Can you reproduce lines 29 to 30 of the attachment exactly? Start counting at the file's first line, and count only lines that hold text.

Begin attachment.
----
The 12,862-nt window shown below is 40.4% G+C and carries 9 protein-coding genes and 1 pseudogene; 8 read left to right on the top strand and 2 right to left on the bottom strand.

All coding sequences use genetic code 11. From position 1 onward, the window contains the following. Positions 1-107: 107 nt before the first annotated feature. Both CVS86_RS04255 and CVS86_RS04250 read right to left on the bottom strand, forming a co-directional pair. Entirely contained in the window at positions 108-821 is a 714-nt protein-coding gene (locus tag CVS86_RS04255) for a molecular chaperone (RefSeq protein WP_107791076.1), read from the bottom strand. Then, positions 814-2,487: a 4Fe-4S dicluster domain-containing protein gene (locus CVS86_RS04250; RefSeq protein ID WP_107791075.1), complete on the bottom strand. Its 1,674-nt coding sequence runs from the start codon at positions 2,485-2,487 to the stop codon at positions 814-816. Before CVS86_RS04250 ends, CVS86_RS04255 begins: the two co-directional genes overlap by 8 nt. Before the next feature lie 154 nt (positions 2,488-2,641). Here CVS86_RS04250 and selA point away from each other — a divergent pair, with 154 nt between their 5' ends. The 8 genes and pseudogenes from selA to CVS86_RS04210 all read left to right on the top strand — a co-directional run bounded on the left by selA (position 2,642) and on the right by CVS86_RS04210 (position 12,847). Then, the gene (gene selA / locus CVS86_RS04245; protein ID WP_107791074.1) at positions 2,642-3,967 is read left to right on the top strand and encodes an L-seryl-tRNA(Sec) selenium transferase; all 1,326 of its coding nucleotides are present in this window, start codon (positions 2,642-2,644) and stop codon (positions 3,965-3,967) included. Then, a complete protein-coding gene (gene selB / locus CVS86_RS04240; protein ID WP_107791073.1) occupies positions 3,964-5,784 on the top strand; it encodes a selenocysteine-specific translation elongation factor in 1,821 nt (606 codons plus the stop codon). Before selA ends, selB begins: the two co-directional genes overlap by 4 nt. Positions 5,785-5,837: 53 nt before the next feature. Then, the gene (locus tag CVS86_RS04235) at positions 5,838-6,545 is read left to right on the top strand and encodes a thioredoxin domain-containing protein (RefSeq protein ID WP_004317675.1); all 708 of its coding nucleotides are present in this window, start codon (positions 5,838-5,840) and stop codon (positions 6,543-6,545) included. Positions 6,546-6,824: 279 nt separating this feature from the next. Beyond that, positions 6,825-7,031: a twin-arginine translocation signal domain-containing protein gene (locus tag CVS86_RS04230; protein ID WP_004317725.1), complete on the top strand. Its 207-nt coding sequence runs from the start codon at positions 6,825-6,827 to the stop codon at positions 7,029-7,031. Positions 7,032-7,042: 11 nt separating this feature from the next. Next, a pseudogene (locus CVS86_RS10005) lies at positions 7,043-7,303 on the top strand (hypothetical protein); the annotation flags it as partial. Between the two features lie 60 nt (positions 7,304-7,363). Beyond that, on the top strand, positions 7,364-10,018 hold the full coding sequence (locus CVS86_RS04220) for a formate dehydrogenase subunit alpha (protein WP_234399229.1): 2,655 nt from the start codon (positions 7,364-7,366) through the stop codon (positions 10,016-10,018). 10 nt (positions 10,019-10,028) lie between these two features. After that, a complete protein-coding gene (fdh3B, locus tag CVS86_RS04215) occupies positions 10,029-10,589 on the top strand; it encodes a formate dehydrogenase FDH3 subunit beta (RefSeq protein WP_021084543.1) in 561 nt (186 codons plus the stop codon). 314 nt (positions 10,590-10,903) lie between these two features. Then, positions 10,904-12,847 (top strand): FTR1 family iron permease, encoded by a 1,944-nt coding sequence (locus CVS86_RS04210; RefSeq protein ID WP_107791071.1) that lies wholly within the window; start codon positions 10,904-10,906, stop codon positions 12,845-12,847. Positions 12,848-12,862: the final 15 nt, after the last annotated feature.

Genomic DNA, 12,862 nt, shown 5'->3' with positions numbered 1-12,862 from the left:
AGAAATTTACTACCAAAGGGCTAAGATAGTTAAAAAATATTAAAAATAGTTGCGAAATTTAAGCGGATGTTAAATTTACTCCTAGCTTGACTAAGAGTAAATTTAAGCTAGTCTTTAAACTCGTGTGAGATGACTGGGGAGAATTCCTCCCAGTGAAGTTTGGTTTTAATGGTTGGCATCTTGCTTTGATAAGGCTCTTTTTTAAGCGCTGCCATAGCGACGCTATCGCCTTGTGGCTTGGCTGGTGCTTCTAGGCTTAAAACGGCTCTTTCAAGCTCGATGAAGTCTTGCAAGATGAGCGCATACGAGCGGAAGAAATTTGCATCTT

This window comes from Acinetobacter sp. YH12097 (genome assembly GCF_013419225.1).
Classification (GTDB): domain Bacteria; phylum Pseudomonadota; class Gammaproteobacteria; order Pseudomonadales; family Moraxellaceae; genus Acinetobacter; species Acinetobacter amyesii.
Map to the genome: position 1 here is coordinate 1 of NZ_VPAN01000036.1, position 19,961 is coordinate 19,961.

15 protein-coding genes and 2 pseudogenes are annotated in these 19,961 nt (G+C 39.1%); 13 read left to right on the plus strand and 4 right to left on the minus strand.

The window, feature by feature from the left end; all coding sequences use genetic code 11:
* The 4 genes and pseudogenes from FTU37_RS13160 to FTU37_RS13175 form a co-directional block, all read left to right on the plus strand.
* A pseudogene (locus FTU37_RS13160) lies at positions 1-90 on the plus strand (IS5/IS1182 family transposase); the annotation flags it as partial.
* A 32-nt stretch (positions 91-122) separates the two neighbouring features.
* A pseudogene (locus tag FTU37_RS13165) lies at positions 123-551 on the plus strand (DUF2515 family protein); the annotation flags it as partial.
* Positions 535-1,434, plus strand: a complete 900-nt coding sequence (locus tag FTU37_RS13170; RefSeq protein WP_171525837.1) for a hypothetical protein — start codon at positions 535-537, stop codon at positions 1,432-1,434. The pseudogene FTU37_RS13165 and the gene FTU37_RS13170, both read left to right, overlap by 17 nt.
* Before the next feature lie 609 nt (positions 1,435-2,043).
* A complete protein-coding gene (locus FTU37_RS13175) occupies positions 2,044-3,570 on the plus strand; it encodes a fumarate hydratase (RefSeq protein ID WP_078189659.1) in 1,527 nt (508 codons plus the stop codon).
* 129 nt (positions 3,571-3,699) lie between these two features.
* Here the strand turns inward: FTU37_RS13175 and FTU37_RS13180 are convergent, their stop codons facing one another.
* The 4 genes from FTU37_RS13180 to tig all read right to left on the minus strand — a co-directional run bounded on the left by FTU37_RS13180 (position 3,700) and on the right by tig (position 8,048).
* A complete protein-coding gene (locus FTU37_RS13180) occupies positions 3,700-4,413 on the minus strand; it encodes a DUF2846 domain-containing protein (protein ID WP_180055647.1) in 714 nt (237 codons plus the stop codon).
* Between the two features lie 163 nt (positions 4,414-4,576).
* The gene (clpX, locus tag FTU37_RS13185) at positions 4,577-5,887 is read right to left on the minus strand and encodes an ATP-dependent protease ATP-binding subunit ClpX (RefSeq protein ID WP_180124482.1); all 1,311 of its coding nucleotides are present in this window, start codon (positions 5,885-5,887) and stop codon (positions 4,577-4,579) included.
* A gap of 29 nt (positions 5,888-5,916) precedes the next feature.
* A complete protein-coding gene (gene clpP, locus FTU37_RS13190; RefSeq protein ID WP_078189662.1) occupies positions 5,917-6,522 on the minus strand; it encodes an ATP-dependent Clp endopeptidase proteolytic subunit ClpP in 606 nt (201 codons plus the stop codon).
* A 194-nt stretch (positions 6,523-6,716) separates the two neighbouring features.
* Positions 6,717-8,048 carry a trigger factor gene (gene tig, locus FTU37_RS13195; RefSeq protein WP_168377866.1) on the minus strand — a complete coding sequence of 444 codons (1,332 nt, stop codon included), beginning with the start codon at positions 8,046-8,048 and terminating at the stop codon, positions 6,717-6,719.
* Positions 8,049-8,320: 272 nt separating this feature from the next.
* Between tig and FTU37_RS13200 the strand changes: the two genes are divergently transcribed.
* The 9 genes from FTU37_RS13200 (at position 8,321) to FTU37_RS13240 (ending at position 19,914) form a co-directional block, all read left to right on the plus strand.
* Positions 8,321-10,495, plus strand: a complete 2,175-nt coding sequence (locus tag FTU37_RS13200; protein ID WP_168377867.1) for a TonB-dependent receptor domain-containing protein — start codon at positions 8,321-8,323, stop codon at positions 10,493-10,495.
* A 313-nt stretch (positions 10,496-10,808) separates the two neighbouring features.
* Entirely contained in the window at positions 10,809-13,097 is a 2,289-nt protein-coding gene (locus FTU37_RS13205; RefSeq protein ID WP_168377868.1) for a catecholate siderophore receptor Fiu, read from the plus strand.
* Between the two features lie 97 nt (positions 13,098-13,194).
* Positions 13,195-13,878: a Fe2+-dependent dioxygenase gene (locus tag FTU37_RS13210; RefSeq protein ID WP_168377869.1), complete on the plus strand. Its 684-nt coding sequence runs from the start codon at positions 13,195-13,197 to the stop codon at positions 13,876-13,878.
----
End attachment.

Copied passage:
* The 9 genes from FTU37_RS13200 (at position 8,321) to FTU37_RS13240 (ending at position 19,914) form a co-directional block, all read left to right on the plus strand.
* Positions 8,321-10,495, plus strand: a complete 2,175-nt coding sequence (locus tag FTU37_RS13200; protein ID WP_168377867.1) for a TonB-dependent receptor domain-containing protein — start codon at positions 8,321-8,323, stop codon at positions 10,493-10,495.